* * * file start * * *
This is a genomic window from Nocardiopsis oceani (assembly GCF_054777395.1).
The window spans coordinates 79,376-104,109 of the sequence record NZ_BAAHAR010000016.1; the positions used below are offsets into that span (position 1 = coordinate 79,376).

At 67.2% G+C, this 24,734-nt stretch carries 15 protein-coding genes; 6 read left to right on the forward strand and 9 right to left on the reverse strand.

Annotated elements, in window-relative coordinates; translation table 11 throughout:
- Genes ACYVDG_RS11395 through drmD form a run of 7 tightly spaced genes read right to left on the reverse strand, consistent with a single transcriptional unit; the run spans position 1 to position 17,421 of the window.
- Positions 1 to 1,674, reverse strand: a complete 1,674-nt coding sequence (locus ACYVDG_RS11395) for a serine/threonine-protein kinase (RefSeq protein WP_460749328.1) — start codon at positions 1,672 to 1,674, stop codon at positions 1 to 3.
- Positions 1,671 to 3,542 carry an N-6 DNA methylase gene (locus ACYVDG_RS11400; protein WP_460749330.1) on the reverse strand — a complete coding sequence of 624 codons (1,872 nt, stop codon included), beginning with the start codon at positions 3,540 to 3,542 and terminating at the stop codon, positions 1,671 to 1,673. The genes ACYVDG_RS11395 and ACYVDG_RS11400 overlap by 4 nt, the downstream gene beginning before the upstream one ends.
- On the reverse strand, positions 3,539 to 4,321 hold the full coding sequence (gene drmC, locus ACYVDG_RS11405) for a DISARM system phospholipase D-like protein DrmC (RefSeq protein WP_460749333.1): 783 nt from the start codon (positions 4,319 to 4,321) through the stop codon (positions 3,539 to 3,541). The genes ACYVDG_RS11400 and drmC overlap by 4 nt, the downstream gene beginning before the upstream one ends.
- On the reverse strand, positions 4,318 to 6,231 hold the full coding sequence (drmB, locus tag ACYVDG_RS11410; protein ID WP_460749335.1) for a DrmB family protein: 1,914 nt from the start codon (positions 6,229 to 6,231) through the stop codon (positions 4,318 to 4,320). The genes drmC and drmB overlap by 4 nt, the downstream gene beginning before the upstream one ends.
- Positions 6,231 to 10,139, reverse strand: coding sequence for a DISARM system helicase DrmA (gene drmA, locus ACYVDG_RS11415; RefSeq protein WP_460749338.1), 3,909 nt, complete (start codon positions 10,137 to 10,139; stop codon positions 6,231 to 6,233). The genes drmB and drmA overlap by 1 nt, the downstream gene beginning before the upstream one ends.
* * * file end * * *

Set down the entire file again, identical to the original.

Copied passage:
This is a genomic window from Nocardiopsis oceani (assembly GCF_054777395.1).
The window spans coordinates 79,376-104,109 of the sequence record NZ_BAAHAR010000016.1; the positions used below are offsets into that span (position 1 = coordinate 79,376).

At 67.2% G+C, this 24,734-nt stretch carries 15 protein-coding genes; 6 read left to right on the forward strand and 9 right to left on the reverse strand.

Annotated elements, in window-relative coordinates; translation table 11 throughout:
- Genes ACYVDG_RS11395 through drmD form a run of 7 tightly spaced genes read right to left on the reverse strand, consistent with a single transcriptional unit; the run spans position 1 to position 17,421 of the window.
- Positions 1 to 1,674, reverse strand: a complete 1,674-nt coding sequence (locus ACYVDG_RS11395) for a serine/threonine-protein kinase (RefSeq protein WP_460749328.1) — start codon at positions 1,672 to 1,674, stop codon at positions 1 to 3.
- Positions 1,671 to 3,542 carry an N-6 DNA methylase gene (locus ACYVDG_RS11400; protein WP_460749330.1) on the reverse strand — a complete coding sequence of 624 codons (1,872 nt, stop codon included), beginning with the start codon at positions 3,540 to 3,542 and terminating at the stop codon, positions 1,671 to 1,673. The genes ACYVDG_RS11395 and ACYVDG_RS11400 overlap by 4 nt, the downstream gene beginning before the upstream one ends.
- On the reverse strand, positions 3,539 to 4,321 hold the full coding sequence (gene drmC, locus ACYVDG_RS11405) for a DISARM system phospholipase D-like protein DrmC (RefSeq protein WP_460749333.1): 783 nt from the start codon (positions 4,319 to 4,321) through the stop codon (positions 3,539 to 3,541). The genes ACYVDG_RS11400 and drmC overlap by 4 nt, the downstream gene beginning before the upstream one ends.
- On the reverse strand, positions 4,318 to 6,231 hold the full coding sequence (drmB, locus tag ACYVDG_RS11410; protein ID WP_460749335.1) for a DrmB family protein: 1,914 nt from the start codon (positions 6,229 to 6,231) through the stop codon (positions 4,318 to 4,320). The genes drmC and drmB overlap by 4 nt, the downstream gene beginning before the upstream one ends.
- Positions 6,231 to 10,139, reverse strand: coding sequence for a DISARM system helicase DrmA (gene drmA, locus ACYVDG_RS11415; RefSeq protein WP_460749338.1), 3,909 nt, complete (start codon positions 10,137 to 10,139; stop codon positions 6,231 to 6,233). The genes drmB and drmA overlap by 1 nt, the downstream gene beginning before the upstream one ends.